Writing. I made a concerted effort this week to post more!

And I am taking Friday off!

Life at Red Hat: Week 1

I just finished my first week at Red Hat! I flew out to Raleigh last Sunday night and attended New Hire Orientation (NHO, in Red Hat speak) Monday and Tuesday. There were 18 of us in the class from across Red Hat functions and business units. Most of us were a bit apprehensive of what 2 days of orientation would look like and all of us were anxious for our new laptops and email addresses which didn’t come until the end of the second day. We were all impressed – we got a good overview of Red Hat functions and Red Hat culture. Red Hatters are proud of their open, participatory culture.

Picture of group of new hires wearing red fedoras.


Just about every speaker, from legal to HR to strategy, talked about the open source way and how things are always circulated and discussed at Red Hat before they are decided. They even promised we’d get to see one of those discussions that very day on memo-list, the company wide mailing list. While everyone admitted that having very participatory, open processes was sometime painful, everyone spoke highly of the value of being transparent and open to feedback.

We had several speakers on open source specifically, including Michael Tiemann who spoke to us about how he first got involved in open source by starting Cygnus and how people and companies make decisions. To me, he was a very fitting first day Red Hat speaker, as he is one of the people I primarily associate with Red Hat – certainly he was the first that I used to see walking around with the red fedora at conferences!

At the end of the first day we had a social to meet our teams within Red Hat. I was super excited to see Scott Peterson and to learn he was working at Red Hat! Scott and I worked together at HP and he is the reason that I think open source legal issues are fascinating. He thought they were fascinating and was willing to spend lots of time explaining them to me. Although we’ve known each other for 15 years and worked together for a good number of those, this was only our 3rd time meeting in person.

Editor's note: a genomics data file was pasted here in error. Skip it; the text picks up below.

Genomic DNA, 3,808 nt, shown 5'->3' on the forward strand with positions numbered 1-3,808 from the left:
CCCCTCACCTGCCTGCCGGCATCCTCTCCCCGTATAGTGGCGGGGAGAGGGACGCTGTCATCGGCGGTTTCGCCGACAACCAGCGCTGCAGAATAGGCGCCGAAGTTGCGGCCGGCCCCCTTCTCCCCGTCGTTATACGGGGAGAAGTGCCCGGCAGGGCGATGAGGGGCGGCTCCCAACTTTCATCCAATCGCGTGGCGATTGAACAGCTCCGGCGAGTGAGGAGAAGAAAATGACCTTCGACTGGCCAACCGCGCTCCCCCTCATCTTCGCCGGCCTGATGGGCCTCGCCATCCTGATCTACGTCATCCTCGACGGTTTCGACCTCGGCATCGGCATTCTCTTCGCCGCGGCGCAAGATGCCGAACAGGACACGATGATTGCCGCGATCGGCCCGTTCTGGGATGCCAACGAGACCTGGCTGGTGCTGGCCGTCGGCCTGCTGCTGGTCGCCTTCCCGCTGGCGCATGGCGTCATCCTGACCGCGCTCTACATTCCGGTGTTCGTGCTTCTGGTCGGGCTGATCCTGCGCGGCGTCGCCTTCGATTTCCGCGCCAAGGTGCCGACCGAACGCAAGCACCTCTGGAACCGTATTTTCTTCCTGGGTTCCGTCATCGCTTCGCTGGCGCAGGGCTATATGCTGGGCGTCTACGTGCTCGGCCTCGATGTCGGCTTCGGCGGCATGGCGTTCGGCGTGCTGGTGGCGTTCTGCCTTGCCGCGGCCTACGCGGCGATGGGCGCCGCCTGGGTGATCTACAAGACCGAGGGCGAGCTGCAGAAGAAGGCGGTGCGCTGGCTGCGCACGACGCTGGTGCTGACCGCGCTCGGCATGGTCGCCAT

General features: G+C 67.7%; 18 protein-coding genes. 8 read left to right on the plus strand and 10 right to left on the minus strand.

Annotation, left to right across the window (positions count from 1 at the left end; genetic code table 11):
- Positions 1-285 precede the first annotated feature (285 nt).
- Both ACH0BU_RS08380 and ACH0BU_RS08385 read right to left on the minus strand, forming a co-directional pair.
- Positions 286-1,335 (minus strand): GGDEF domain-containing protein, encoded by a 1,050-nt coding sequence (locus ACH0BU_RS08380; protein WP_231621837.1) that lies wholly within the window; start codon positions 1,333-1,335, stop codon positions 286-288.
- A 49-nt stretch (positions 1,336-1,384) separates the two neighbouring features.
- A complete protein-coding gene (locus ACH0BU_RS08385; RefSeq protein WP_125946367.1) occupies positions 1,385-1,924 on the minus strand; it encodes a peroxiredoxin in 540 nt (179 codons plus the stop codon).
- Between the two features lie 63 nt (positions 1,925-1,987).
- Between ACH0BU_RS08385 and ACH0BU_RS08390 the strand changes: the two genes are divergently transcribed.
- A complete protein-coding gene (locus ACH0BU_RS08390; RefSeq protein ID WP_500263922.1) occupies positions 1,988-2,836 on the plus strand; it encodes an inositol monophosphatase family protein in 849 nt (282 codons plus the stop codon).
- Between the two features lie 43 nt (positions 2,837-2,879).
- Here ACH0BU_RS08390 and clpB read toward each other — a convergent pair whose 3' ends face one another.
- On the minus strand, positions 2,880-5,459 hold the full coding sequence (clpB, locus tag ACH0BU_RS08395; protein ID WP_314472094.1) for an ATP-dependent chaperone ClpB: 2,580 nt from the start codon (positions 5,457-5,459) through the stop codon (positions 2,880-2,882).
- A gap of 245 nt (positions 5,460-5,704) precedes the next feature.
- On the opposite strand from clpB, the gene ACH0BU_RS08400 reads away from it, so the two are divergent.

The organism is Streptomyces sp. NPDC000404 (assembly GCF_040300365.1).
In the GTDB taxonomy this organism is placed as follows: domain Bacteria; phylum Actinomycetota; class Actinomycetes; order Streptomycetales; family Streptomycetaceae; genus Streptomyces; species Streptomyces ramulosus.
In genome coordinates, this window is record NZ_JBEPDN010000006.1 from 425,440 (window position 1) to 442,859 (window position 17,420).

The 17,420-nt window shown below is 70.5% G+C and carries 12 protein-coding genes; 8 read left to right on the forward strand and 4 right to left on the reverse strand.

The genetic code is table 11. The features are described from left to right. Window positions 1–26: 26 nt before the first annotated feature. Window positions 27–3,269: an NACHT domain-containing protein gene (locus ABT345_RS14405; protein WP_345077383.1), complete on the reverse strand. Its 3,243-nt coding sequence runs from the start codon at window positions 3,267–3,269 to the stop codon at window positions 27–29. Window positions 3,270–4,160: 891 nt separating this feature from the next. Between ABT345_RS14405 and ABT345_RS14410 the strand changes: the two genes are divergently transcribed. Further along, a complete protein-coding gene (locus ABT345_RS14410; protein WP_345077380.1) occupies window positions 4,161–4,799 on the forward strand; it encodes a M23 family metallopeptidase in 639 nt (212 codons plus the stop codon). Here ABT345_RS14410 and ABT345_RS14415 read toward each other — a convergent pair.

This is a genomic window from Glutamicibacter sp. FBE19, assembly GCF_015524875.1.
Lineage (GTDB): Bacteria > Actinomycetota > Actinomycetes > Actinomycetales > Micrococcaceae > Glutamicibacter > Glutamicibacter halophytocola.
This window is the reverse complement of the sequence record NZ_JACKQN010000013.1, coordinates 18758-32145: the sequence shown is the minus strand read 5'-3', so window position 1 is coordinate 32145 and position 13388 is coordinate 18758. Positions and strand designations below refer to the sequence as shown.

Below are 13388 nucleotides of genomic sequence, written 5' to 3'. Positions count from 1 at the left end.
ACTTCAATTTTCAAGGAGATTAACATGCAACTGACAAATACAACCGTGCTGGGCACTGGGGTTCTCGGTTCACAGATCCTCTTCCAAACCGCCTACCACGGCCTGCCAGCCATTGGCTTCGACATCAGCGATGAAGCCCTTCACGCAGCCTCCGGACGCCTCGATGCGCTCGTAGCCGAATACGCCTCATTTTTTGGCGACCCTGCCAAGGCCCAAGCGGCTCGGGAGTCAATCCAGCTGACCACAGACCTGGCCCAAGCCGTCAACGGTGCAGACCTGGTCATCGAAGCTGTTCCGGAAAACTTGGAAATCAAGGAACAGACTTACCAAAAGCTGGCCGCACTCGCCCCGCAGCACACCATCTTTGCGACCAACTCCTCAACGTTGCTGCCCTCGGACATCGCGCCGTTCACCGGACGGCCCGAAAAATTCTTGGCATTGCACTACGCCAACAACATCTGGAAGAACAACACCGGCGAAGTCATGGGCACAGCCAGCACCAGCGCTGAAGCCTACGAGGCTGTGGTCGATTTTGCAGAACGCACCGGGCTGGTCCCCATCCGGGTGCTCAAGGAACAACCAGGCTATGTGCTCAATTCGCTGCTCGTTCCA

At the end of the second day, we got our laptops. Luckily for me, using a Linux desktop wasn’t new. Unluckily for the IT team, I am keyboard or password challenged, so they had to wait around for 30 minutes to reset my password which I couldn’t reproduce. I am now signed up for a gazillion and one mailing lists and irc channels and learning how Red Hat does strategy, goals and finances.

I was very glad to get to meet with Joe Brockmeier in person as its his previous position that I’m taking over. I spilled my glass of water all over him at lunch, so I figure that should bring some kind of luck if it doesn’t alienate him forever. At least it wasn’t wine!

After I got home I continued the meetings. I’ve learned about the infrastructure tools that the Red Hat OSAS team is working on providing some of the open source upstream projects, as well as meetings with Red Hat community managers and others working with upstream projects. The Open Source and Standards (OSAS) team that I have joined, led by Deborah Bryant, directly supports CentOS, Ceph, Fedora, Gluster, oVirt, Project Atomic and RDO. They also work with Red Hat teams working with other upstream projects as well like OpenShift, OpenDaylight, PatternFly, Foreman and ManageIQ.